public @interface OnlyEventThread { }

@PredicateLink(value = ThreadCheckPredicates.class, method = "checkName")
public @interface OnlyThreadWithName {
    String value();
    boolean regex() default false;
}

The first annotation is just a marker annotation, i.e. it does not contain any data. The @PredicateLink meta-annotation tells us that this is indeed an annotation for the Thread Checker and that the method to execute is in the ThreadCheckPredicates class. Since no method name is given, the method name “check” is assumed.

The second annotation contains two values, a string and a boolean that controls whether the string is treated as a regular expression or as a plain string. That boolean is optional and defaults to false, though, making it very easy to use if the regular expression behavior is not desired. The @PredicateLink meta-annotation links this annotation with the ThreadCheckPredicates.checkName method.

The methods that serve as predicates have several requirements:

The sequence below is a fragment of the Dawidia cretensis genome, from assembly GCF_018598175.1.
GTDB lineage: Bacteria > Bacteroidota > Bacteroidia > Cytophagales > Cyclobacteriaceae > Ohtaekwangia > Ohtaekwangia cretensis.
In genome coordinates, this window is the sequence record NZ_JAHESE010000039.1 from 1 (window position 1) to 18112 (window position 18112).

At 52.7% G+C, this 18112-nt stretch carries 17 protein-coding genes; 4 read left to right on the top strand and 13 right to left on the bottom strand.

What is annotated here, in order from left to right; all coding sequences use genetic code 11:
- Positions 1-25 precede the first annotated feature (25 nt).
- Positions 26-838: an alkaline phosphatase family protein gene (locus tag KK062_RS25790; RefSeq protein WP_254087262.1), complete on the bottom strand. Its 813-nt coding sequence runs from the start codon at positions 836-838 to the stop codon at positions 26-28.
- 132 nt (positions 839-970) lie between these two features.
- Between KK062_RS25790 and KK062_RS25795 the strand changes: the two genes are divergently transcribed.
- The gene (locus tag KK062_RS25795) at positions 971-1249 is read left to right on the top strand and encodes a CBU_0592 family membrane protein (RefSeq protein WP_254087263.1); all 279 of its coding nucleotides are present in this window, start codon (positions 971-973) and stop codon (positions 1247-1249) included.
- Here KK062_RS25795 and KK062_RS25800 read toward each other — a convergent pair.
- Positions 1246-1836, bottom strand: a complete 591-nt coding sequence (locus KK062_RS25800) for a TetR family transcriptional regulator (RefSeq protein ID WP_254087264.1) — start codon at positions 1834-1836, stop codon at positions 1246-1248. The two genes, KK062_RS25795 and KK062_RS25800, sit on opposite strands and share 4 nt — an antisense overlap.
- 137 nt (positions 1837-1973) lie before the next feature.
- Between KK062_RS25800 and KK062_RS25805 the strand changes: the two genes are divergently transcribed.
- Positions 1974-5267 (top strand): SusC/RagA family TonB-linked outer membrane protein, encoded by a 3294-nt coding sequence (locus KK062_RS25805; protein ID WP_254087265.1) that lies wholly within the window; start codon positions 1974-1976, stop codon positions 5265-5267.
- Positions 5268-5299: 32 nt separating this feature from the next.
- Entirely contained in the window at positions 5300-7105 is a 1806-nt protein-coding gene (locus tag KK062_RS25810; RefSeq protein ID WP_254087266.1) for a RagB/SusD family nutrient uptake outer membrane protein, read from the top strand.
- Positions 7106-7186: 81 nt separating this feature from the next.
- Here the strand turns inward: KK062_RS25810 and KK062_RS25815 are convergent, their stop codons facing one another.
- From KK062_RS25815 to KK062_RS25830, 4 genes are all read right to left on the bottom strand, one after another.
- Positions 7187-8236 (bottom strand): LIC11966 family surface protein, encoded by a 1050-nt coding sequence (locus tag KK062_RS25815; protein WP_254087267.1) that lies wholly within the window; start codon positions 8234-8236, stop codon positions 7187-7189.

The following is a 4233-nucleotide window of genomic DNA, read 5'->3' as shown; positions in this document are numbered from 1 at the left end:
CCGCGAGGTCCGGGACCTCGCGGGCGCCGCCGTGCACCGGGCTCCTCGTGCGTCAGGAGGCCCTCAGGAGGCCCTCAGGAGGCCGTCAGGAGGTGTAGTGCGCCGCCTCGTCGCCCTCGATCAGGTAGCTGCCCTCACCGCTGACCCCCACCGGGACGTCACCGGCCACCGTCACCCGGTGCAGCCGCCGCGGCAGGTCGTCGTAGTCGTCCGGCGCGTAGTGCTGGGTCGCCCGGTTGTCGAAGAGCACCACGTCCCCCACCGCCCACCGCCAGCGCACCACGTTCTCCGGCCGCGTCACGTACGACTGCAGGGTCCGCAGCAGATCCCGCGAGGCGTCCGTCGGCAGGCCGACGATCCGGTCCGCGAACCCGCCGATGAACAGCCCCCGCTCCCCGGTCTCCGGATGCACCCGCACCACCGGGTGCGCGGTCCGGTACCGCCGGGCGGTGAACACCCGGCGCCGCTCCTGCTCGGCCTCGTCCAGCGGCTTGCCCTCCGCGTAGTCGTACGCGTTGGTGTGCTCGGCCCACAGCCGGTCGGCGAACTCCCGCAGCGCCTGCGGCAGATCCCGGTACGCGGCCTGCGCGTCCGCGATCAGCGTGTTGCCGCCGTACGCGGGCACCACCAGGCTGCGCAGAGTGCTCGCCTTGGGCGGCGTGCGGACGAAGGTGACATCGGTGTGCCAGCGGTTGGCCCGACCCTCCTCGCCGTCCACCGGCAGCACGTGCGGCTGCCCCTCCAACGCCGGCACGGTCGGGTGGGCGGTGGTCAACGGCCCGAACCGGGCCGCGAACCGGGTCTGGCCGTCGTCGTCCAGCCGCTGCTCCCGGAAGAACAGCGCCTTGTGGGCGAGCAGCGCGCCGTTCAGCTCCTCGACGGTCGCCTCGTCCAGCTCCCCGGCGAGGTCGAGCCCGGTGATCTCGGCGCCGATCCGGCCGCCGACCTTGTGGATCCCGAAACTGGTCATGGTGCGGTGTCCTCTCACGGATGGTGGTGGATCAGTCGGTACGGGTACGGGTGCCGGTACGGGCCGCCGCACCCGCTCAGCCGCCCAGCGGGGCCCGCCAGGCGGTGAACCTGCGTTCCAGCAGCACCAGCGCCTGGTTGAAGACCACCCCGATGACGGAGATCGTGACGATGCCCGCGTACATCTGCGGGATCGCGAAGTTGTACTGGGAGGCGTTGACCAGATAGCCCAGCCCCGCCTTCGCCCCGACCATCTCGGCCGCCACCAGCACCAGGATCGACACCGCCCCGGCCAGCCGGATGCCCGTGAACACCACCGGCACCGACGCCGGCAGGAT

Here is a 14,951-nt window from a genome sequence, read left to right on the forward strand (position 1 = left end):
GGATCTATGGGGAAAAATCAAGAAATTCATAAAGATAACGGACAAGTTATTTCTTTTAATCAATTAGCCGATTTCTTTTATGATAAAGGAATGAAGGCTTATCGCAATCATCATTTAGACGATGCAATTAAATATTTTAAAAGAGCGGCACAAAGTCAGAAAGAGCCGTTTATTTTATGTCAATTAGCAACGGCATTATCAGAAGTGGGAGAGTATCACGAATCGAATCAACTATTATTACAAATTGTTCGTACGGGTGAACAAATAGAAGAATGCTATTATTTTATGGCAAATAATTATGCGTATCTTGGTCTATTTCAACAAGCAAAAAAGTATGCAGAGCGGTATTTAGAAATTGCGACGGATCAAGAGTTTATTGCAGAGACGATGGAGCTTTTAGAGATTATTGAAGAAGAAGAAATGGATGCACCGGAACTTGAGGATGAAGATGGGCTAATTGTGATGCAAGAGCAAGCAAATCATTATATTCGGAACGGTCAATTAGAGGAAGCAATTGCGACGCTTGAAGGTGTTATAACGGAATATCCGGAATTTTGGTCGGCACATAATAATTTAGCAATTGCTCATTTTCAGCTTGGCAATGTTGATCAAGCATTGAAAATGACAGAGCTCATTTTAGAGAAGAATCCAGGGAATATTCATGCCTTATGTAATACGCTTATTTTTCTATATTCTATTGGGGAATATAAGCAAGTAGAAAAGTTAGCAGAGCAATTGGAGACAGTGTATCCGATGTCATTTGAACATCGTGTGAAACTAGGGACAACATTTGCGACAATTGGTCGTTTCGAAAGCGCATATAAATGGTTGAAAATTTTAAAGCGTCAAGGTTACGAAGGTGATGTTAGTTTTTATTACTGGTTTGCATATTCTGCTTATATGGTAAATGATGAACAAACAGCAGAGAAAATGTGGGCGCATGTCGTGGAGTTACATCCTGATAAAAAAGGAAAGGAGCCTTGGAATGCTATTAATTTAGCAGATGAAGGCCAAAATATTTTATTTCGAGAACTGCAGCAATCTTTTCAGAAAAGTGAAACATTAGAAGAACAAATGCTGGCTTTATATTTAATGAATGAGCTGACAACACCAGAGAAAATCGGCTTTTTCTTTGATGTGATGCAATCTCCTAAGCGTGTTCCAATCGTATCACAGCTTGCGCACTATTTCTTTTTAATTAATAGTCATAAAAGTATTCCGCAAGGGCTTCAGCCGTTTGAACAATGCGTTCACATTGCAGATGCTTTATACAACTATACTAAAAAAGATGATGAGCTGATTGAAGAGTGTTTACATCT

1. They need to be static. That also means that they cannot be in an inner (non-static) class. We may be able to relax this requirement later and allow non-static method as long as there’s a zero-ary constructor or a singleton field with a particular name.
  2. They need to return boolean.
  3. They need to accept at least one argument for the value of this (or null if used in a static context), and one additional argument with the correct type and name for each member value of the annotation that uses the predicate method.

Here is an example of the ThreadCheckPredicates class that contains the predicate methods for the two annotations defined above: